After being declared nearly extinct in Nevada in 1979, black bears have staged a comeback in the state, with a population today numbering in the hundreds.
Fanning out east and south from Lake Tahoe, bears are repopulating the Great Basin ranges that hunting, logging, and encroaching civilization drove them from a century ago.
A new study by the University of Nevada, Reno and the Wildlife Conservation Society credits the bears’ return to long-term conservation efforts. Also, modern grazing and forestry practices have allowed for reforestation of historic bear habitats.
“What we saw was a change in forestry practices and grazing practices that lead to habitat regeneration,” said Jon Beckmann with the Wildlife Conservation Society told KNPR's State of Nevada.
However, returning the habitat back to its natural state was only part of the problem for the scientists like Beckmann, who started working on improving the bear population in the 90s.
“At first, people didn’t know if it was a population increase or if it was a shift in the distribution of bears," he said.
After studying the bears for a while, they noticed there were more bears and they were interacting with humans more often. They also found that interaction was leading to high mortality rates in the urban areas of the bears' habitat.
One of the easiest ways to address that problem was an aggressive educational campaign about bear-proofing garbage cans and dumpsters around the Lake Tahoe and Carson City areas.
Scientists found bears would come to eat the garbage, which in the eyes of a bear is an excellent, high-calorie, easy-to-find, and always replenished resource, and then get hit by a car or become aggressive with humans to the point that they had to be removed.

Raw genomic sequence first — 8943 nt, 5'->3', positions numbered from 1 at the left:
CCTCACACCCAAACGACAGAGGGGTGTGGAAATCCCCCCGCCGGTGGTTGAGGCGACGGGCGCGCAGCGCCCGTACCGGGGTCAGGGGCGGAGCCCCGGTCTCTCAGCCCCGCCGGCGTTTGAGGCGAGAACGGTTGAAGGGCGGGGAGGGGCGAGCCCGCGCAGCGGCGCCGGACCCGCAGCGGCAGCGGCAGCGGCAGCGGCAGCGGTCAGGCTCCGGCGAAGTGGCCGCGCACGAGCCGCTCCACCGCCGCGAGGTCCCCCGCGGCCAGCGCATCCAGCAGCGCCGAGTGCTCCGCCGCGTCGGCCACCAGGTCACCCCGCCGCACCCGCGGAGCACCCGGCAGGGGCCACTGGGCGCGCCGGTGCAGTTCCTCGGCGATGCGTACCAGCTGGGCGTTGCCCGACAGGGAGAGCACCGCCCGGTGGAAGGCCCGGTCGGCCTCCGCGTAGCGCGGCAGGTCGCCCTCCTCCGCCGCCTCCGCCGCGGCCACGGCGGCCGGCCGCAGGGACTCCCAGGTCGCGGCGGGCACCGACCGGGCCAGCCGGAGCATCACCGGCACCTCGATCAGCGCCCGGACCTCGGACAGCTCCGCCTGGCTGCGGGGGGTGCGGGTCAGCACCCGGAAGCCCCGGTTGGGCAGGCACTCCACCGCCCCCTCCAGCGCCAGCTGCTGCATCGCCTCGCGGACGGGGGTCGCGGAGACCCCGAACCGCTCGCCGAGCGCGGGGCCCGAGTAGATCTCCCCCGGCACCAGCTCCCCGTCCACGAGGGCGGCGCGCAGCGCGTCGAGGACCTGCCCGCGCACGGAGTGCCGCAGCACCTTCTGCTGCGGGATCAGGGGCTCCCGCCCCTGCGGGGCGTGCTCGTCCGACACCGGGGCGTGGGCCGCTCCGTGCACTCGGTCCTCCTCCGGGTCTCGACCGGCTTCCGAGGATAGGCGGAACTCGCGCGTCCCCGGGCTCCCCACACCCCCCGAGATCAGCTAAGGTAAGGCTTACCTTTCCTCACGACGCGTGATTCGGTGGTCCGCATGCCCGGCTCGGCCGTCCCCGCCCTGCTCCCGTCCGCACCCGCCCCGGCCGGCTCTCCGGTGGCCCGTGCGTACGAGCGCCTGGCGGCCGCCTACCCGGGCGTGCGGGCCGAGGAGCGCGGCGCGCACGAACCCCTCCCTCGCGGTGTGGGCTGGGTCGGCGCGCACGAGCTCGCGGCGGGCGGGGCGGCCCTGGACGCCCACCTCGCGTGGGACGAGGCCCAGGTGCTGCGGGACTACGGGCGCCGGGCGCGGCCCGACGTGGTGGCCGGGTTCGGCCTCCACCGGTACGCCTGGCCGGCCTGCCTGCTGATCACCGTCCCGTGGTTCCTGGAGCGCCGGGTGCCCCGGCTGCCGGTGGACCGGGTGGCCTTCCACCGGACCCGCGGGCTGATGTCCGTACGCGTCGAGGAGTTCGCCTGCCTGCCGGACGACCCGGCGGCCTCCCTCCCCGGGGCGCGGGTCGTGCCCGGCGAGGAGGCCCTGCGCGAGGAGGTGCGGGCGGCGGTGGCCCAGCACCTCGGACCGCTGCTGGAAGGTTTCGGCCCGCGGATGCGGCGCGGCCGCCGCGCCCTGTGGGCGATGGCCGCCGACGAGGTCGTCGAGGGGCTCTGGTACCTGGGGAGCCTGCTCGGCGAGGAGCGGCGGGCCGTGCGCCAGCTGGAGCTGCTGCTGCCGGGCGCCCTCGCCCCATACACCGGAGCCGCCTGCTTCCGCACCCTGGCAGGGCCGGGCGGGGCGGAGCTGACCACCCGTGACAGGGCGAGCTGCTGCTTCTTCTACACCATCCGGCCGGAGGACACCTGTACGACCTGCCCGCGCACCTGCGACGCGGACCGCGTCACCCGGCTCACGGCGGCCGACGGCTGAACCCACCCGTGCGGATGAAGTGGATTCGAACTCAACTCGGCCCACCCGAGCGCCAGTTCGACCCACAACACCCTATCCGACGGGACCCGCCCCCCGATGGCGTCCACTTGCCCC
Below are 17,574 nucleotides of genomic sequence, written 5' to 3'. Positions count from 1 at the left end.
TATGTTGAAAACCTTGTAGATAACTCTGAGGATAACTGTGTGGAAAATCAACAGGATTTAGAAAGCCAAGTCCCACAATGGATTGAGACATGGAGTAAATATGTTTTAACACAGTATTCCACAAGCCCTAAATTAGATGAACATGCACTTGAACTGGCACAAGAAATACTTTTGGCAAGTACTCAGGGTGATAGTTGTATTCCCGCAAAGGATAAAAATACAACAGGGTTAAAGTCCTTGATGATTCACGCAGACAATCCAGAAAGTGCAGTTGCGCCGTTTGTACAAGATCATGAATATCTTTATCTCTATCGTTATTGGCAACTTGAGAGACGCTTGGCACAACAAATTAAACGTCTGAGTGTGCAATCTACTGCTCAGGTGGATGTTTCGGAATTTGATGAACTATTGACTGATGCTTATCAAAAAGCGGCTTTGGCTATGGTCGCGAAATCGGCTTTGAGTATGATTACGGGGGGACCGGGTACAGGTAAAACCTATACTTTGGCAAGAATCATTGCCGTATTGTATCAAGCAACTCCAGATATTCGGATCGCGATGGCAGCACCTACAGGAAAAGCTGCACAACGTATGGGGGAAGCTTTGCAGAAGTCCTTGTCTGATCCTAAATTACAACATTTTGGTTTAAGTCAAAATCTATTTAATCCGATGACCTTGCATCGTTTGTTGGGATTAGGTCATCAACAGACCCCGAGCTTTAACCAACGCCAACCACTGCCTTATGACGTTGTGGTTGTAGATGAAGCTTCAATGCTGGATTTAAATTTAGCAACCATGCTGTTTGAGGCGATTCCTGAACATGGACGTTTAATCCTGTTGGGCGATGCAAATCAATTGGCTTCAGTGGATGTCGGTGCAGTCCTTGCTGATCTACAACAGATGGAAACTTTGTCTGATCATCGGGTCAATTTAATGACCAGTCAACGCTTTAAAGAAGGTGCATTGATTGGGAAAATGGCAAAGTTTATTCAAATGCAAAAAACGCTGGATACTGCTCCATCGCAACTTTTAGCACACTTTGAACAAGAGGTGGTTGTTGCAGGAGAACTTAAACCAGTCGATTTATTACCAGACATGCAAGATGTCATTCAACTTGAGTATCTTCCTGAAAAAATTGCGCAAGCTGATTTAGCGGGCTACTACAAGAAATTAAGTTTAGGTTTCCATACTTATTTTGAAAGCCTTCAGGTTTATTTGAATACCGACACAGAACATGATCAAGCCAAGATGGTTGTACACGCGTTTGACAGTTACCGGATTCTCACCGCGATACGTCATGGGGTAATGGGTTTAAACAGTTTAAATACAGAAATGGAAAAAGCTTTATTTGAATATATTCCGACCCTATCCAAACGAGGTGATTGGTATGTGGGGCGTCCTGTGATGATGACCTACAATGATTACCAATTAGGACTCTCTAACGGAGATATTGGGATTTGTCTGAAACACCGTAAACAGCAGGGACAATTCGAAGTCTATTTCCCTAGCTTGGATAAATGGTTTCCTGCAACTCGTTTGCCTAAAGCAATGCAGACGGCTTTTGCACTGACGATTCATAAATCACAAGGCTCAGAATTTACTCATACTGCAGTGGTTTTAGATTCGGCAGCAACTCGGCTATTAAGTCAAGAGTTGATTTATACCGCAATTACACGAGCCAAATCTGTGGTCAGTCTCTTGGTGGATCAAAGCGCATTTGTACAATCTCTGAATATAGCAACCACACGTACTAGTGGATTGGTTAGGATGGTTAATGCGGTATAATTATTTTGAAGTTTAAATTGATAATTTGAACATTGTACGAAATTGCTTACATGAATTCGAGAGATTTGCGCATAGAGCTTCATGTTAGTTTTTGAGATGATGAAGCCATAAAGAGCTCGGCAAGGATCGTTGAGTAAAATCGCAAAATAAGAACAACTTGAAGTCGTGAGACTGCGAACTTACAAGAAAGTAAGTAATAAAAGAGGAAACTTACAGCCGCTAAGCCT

When more and more people put in bear-proof garbage cans and dumpster that mortality rate dropped.
“As a result, we changed a once negative growth rate in these urban areas into a positive growth rate,” Beckmann said.
Scientists estimate there are between 500 and 600 bears in Nevada, enough to create a sustainable, genetically diverse population.
However, Marjorie Matocq, an environmental studies scientists at University of Nevada, Reno, said maintaining connections between the different populations of bears in the state is key to their survival.
“These natural patterns of connectivity across the landscape are what sustain these populations demographically but also genetically,” she said.
She said the task ahead is not just establishing a population of bears but making sure their genetic makeup is diverse enough to withstand environmental pressures.
The results of the study are expected to provide insight into improving conservation efforts for other animals in other locations.
“The recovery of large carnivores is relatively rare globally yet this is the goal of conservation,” Beckmann said.
However, as the bear population grows and the human population in western Nevada grows, the interaction between the two will continue.
Beckmann said it is important that people understand their actions have a large impact on a bear's behavior. Plus, he hopes to use the lessons learned while bringing back the bear population.
“If we can have people who live in bear habitat to work with wildlife managers and conservationists to reduce that accessibility to garbage then we’ve made significant progress,” he said.
Jon Beckmann, Wildlife Conservation Society; Marjorie Matocq, UNR environmental studies
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